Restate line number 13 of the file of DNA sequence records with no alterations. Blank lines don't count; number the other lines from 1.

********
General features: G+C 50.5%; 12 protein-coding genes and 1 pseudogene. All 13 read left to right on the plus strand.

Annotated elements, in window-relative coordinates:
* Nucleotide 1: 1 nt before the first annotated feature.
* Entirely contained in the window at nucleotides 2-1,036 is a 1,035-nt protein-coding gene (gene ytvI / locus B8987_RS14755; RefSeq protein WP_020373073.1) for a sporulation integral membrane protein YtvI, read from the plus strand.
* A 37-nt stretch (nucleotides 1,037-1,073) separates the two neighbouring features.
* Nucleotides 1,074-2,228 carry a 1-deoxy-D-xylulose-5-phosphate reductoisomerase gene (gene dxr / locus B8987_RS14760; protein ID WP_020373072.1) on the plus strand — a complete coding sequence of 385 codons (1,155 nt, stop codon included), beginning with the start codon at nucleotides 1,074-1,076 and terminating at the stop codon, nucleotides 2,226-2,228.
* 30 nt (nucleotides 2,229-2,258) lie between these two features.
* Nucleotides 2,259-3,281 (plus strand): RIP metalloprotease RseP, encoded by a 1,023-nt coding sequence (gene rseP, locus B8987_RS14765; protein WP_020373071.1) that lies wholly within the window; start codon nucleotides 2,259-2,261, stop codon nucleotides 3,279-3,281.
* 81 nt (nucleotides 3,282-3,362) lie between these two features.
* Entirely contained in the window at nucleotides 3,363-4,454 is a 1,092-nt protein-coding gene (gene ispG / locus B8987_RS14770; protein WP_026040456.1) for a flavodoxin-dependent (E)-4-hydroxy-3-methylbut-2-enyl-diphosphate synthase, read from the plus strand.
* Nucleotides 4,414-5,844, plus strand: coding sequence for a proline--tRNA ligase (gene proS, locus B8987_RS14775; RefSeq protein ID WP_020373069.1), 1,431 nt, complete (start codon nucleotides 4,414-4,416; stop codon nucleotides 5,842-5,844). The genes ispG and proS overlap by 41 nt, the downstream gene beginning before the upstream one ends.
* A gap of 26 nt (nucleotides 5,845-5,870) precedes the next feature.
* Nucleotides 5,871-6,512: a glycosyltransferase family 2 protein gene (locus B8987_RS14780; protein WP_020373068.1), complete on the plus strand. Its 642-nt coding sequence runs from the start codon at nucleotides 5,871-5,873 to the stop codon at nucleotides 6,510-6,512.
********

* Nucleotides 5,871-6,512: a glycosyltransferase family 2 protein gene (locus B8987_RS14780; protein WP_020373068.1), complete on the plus strand. Its 642-nt coding sequence runs from the start codon at nucleotides 5,871-5,873 to the stop codon at nucleotides 6,510-6,512.